Zurich American Insurance Company v. St. Paul Surplus Lines, Inc., No. 4095-VCP (Dec. 10, 2009, Del Ch.), read opinion here. This opinion addresses the limited scope of review that the Court of Chancery is restricted to when asked to alter a decision of an arbitrator made in a binding arbitration. The facts of this case are beyond the scope of this blog but the issue involved applies to corporate and commercial cases. The procedural posture of this case began with a binding arbitration in connection with a subrogation claim by one insurance company against another. The Superior Court dismissed the original complaint and told the parties to refile in the Court of Chancery.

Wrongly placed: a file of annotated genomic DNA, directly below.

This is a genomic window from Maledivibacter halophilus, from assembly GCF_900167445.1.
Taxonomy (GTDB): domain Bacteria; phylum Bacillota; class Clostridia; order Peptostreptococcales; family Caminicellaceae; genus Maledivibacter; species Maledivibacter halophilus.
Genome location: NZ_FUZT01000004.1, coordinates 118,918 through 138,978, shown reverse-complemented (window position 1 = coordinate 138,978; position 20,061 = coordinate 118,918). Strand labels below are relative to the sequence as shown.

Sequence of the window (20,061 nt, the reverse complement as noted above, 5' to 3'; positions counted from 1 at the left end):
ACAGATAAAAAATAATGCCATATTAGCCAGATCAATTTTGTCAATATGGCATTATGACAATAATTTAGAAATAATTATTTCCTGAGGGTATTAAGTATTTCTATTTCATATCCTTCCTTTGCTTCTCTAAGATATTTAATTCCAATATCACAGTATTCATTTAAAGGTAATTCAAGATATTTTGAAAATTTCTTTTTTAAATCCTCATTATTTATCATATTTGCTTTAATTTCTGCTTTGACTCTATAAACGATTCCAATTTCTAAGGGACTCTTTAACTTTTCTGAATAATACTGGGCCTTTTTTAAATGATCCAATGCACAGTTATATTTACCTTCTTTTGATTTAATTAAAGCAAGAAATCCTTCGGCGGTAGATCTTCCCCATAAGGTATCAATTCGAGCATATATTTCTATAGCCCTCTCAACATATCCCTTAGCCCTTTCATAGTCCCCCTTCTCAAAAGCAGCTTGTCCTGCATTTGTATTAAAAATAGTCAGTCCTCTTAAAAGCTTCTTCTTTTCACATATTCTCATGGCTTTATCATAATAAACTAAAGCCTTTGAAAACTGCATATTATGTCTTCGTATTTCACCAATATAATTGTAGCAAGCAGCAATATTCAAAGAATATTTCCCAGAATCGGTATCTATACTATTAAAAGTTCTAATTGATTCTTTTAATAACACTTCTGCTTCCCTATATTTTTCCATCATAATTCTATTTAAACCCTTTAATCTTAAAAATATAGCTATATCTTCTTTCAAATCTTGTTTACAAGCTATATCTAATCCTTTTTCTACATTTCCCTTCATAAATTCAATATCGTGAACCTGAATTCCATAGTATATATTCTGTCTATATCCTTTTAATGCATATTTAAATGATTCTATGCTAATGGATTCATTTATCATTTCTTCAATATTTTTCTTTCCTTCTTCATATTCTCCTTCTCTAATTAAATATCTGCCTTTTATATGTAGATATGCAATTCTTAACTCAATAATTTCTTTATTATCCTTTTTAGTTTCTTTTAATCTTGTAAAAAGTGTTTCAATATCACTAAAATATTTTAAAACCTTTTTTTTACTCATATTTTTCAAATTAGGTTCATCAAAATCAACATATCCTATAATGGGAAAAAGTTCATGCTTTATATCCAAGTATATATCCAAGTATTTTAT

Section 5715 of Title 10 of the Delaware Code describes the few instances when the Court is authorized to modify a binding arbitration award. Section 5714 circumscribes the limited circumstances when the Court may vacate an arbitration award.  See also Section 1514(a)(3). In sum, the Court reasoned that the arbitrator’s decision that he did not have jurisdiction over the claim submitted to arbitration was still tantamount to a "decision" as defined in the statute, and even if the arbitrator’s decision to decline jurisdiction was apparently contrary to the intent of the Delaware Legislature regarding mandatory arbitration between insurance companies, none of the statutory bases that would allow the Court to modify or vacate the award applied in this case.